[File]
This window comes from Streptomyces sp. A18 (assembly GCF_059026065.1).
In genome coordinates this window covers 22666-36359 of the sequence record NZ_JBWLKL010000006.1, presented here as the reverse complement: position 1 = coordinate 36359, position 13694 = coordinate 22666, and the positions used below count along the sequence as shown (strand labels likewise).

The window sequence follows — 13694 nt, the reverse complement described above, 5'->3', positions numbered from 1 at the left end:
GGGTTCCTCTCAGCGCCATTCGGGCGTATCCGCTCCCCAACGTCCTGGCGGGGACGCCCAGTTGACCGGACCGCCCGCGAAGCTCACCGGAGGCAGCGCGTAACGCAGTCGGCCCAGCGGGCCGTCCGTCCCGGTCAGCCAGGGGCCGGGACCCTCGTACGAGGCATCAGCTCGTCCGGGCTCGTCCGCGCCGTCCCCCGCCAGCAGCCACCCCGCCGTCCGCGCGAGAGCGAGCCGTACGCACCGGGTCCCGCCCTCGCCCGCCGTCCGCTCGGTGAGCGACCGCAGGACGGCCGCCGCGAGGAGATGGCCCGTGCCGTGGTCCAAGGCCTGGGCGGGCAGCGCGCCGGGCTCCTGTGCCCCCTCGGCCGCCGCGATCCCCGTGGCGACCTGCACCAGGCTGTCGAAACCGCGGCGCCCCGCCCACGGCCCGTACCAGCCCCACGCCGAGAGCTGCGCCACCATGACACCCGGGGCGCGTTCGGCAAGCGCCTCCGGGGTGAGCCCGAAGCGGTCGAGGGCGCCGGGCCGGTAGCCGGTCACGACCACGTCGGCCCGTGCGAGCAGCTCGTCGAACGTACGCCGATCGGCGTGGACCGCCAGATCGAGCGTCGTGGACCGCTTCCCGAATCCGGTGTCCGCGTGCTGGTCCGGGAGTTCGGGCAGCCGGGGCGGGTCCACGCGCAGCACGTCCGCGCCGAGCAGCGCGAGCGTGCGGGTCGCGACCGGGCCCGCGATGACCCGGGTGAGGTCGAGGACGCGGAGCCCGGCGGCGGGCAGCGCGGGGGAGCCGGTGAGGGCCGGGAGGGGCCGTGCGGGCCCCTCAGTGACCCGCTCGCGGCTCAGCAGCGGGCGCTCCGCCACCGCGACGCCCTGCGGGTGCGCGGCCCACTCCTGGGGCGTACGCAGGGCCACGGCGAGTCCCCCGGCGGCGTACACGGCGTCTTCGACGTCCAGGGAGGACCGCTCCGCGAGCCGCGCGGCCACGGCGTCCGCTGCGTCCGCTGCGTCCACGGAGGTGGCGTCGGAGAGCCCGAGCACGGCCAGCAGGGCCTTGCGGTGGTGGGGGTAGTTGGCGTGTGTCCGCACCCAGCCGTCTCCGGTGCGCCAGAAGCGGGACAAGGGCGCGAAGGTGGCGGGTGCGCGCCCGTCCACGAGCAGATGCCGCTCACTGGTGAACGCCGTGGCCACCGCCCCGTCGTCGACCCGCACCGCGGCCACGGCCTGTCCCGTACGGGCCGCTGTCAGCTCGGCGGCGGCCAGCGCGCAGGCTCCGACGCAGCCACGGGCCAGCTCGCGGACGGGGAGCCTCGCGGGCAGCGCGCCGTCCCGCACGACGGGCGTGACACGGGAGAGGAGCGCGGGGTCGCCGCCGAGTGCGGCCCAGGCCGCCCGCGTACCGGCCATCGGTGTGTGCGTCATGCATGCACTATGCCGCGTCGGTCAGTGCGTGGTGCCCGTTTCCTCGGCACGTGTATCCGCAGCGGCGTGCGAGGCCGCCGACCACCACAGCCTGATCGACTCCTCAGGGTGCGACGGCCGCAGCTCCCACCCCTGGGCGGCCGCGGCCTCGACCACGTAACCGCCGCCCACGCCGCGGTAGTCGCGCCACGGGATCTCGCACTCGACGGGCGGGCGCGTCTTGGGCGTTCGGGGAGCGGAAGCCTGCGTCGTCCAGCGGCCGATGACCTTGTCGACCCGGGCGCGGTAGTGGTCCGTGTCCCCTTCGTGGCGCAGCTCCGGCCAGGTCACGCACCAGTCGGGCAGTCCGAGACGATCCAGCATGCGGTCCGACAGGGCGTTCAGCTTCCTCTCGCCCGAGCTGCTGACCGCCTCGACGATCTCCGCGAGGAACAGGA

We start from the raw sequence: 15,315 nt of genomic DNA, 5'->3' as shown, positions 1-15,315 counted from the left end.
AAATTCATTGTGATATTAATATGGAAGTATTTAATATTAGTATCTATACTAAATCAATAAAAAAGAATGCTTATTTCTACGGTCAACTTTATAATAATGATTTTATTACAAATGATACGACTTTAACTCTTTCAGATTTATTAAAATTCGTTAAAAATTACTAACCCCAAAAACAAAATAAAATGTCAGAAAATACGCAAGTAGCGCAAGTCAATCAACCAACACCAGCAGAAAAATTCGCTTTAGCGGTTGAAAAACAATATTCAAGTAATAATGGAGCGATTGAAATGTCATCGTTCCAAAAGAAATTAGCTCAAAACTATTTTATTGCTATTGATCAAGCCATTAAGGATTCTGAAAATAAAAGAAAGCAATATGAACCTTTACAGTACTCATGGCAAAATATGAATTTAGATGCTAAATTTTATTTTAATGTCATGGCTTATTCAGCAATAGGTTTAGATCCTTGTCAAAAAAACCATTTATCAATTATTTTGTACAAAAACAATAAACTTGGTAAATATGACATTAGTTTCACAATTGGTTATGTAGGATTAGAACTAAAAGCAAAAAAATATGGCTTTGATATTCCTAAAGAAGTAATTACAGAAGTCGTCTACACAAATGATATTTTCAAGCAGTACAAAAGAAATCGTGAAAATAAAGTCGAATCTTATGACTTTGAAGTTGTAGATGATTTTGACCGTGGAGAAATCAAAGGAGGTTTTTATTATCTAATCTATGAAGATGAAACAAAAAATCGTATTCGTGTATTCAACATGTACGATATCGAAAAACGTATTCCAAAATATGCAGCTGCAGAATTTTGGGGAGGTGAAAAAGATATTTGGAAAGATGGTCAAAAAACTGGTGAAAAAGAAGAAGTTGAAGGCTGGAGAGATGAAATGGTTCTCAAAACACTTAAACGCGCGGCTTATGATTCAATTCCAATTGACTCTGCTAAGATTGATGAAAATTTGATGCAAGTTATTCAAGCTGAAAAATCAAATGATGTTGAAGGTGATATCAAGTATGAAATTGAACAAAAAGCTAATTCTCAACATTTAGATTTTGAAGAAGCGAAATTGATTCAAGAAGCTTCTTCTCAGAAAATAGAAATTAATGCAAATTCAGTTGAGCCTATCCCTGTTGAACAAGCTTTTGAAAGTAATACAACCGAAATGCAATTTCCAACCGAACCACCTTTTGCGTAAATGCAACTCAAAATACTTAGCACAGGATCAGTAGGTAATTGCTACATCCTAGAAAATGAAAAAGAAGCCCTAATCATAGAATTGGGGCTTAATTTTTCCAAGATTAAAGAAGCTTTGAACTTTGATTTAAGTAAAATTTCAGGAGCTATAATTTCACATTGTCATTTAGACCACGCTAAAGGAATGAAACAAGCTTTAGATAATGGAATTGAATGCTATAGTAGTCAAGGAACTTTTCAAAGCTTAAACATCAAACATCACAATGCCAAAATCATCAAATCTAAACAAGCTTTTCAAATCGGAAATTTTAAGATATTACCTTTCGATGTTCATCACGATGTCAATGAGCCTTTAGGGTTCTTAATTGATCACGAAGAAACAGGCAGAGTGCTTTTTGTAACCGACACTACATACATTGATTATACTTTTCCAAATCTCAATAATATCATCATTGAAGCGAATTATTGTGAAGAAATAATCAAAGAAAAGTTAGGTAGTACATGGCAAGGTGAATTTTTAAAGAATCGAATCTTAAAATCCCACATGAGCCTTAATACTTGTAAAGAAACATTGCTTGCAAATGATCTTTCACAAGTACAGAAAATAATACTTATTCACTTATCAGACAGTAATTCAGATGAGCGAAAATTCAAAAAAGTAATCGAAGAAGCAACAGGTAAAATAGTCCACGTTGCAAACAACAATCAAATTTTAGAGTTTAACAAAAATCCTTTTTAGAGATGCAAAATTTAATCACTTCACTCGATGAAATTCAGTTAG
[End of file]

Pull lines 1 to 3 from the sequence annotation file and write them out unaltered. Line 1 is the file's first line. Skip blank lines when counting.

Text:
This window comes from Streptomyces sp. A18 (assembly GCF_059026065.1).
In genome coordinates this window covers 22666-36359 of the sequence record NZ_JBWLKL010000006.1, presented here as the reverse complement: position 1 = coordinate 36359, position 13694 = coordinate 22666, and the positions used below count along the sequence as shown (strand labels likewise).

The window sequence follows — 13694 nt, the reverse complement described above, 5'->3', positions numbered from 1 at the left end: